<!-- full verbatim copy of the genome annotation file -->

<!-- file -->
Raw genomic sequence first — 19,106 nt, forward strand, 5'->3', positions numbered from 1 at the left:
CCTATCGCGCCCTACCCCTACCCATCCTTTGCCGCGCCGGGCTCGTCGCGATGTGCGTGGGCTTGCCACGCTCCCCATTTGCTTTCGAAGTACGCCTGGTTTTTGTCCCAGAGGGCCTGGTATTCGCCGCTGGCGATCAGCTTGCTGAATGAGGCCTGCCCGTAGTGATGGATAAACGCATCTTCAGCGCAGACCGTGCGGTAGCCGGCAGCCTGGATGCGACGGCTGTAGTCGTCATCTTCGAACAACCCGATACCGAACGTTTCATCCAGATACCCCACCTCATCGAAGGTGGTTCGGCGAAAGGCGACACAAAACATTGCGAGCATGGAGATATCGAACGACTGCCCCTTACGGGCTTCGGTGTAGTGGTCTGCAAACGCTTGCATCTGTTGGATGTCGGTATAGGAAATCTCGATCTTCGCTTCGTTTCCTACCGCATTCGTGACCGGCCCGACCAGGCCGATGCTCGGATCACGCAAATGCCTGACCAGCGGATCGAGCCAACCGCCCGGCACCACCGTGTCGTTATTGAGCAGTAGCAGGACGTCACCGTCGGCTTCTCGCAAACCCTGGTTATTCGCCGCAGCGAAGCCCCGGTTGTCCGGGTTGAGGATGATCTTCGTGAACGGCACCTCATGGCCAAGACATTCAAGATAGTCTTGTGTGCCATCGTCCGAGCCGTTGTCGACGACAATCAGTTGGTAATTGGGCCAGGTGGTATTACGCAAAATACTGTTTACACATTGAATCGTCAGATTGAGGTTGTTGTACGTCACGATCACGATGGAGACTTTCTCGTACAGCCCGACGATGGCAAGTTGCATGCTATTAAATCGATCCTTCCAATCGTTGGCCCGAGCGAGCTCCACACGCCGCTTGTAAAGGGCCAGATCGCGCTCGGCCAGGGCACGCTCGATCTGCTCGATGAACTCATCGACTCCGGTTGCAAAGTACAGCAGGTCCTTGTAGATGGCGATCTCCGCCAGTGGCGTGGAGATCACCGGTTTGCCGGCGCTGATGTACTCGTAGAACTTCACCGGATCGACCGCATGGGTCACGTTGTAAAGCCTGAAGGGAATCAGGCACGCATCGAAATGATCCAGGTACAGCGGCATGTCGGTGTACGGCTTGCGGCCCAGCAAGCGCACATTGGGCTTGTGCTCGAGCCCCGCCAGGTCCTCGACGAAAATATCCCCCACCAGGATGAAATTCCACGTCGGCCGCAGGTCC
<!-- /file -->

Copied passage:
Raw genomic sequence first — 19,106 nt, forward strand, 5'->3', positions numbered from 1 at the left:
CCTATCGCGCCCTACCCCTACCCATCCTTTGCCGCGCCGGGCTCGTCGCGATGTGCGTGGGCTTGCCACGCTCCCCATTTGCTTTCGAAGTACGCCTGGTTTTTGTCCCAGAGGGCCTGGTATTCGCCGCTGGCGATCAGCTTGCTGAATGAGGCCTGCCCGTAGTGATGGATAAACGCATCTTCAGCGCAGACCGTGCGGTAGCCGGCAGCCTGGATGCGACGGCTGTAGTCGTCATCTTCGAACAACCCGATACCGAACGTTTCATCCAGATACCCCACCTCATCGAAGGTGGTTCGGCGAAAGGCGACACAAAACATTGCGAGCATGGAGATATCGAACGACTGCCCCTTACGGGCTTCGGTGTAGTGGTCTGCAAACGCTTGCATCTGTTGGATGTCGGTATAGGAAATCTCGATCTTCGCTTCGTTTCCTACCGCATTCGTGACCGGCCCGACCAGGCCGATGCTCGGATCACGCAAATGCCTGACCAGCGGATCGAGCCAACCGCCCGGCACCACCGTGTCGTTATTGAGCAGTAGCAGGACGTCACCGTCGGCTTCTCGCAAACCCTGGTTATTCGCCGCAGCGAAGCCCCGGTTGTCCGGGTTGAGGATGATCTTCGTGAACGGCACCTCATGGCCAAGACATTCAAGATAGTCTTGTGTGCCATCGTCCGAGCCGTTGTCGACGACAATCAGTTGGTAATTGGGCCAGGTGGTATTACGCAAAATACTGTTTACACATTGAATCGTCAGATTGAGGTTGTTGTACGTCACGATCACGATGGAGACTTTCTCGTACAGCCCGACGATGGCAAGTTGCATGCTATTAAATCGATCCTTCCAATCGTTGGCCCGAGCGAGCTCCACACGCCGCTTGTAAAGGGCCAGATCGCGCTCGGCCAGGGCACGCTCGATCTGCTCGATGAACTCATCGACTCCGGTTGCAAAGTACAGCAGGTCCTTGTAGATGGCGATCTCCGCCAGTGGCGTGGAGATCACCGGTTTGCCGGCGCTGATGTACTCGTAGAACTTCACCGGATCGACCGCATGGGTCACGTTGTAAAGCCTGAAGGGAATCAGGCACGCATCGAAATGATCCAGGTACAGCGGCATGTCGGTGTACGGCTTGCGGCCCAGCAAGCGCACATTGGGCTTGTGCTCGAGCCCCGCCAGGTCCTCGACGAAAATATCCCCCACCAGGATGAAATTCCACGTCGGCCGCAGGTCC